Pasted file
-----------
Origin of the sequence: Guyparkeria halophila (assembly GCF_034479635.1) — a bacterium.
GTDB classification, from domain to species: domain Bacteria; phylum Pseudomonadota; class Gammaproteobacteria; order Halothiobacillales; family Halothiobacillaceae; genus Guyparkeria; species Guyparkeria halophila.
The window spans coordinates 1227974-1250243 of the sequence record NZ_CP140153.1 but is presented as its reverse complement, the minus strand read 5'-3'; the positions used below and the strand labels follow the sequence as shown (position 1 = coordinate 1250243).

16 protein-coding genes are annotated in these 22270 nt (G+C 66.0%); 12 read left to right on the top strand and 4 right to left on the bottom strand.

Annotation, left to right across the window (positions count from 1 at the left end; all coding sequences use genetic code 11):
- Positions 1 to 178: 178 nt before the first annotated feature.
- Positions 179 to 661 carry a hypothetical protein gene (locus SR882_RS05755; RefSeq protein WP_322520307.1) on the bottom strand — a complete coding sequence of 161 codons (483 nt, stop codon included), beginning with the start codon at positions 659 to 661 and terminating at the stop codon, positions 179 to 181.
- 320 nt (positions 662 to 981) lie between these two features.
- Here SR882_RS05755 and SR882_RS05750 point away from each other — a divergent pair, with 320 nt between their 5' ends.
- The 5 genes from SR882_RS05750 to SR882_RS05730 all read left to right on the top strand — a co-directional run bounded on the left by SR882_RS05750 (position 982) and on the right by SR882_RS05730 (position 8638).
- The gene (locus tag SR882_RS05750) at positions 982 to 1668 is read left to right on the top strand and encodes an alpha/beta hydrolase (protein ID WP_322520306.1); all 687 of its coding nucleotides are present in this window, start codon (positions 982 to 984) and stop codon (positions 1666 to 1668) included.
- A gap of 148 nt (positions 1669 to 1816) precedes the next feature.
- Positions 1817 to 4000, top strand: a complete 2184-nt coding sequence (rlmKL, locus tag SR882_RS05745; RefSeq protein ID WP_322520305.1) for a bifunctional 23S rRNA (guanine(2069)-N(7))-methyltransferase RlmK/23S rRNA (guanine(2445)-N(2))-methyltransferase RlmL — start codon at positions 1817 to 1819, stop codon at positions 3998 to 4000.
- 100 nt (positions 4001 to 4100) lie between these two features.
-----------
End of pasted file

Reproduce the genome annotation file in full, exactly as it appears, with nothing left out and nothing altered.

Origin of the sequence: Guyparkeria halophila (assembly GCF_034479635.1) — a bacterium.
GTDB classification, from domain to species: domain Bacteria; phylum Pseudomonadota; class Gammaproteobacteria; order Halothiobacillales; family Halothiobacillaceae; genus Guyparkeria; species Guyparkeria halophila.
The window spans coordinates 1227974-1250243 of the sequence record NZ_CP140153.1 but is presented as its reverse complement, the minus strand read 5'-3'; the positions used below and the strand labels follow the sequence as shown (position 1 = coordinate 1250243).

16 protein-coding genes are annotated in these 22270 nt (G+C 66.0%); 12 read left to right on the top strand and 4 right to left on the bottom strand.

Annotation, left to right across the window (positions count from 1 at the left end; all coding sequences use genetic code 11):
- Positions 1 to 178: 178 nt before the first annotated feature.
- Positions 179 to 661 carry a hypothetical protein gene (locus SR882_RS05755; RefSeq protein WP_322520307.1) on the bottom strand — a complete coding sequence of 161 codons (483 nt, stop codon included), beginning with the start codon at positions 659 to 661 and terminating at the stop codon, positions 179 to 181.
- 320 nt (positions 662 to 981) lie between these two features.
- Here SR882_RS05755 and SR882_RS05750 point away from each other — a divergent pair, with 320 nt between their 5' ends.
- The 5 genes from SR882_RS05750 to SR882_RS05730 all read left to right on the top strand — a co-directional run bounded on the left by SR882_RS05750 (position 982) and on the right by SR882_RS05730 (position 8638).
- The gene (locus tag SR882_RS05750) at positions 982 to 1668 is read left to right on the top strand and encodes an alpha/beta hydrolase (protein ID WP_322520306.1); all 687 of its coding nucleotides are present in this window, start codon (positions 982 to 984) and stop codon (positions 1666 to 1668) included.
- A gap of 148 nt (positions 1669 to 1816) precedes the next feature.
- Positions 1817 to 4000, top strand: a complete 2184-nt coding sequence (rlmKL, locus tag SR882_RS05745; RefSeq protein ID WP_322520305.1) for a bifunctional 23S rRNA (guanine(2069)-N(7))-methyltransferase RlmK/23S rRNA (guanine(2445)-N(2))-methyltransferase RlmL — start codon at positions 1817 to 1819, stop codon at positions 3998 to 4000.
- 100 nt (positions 4001 to 4100) lie between these two features.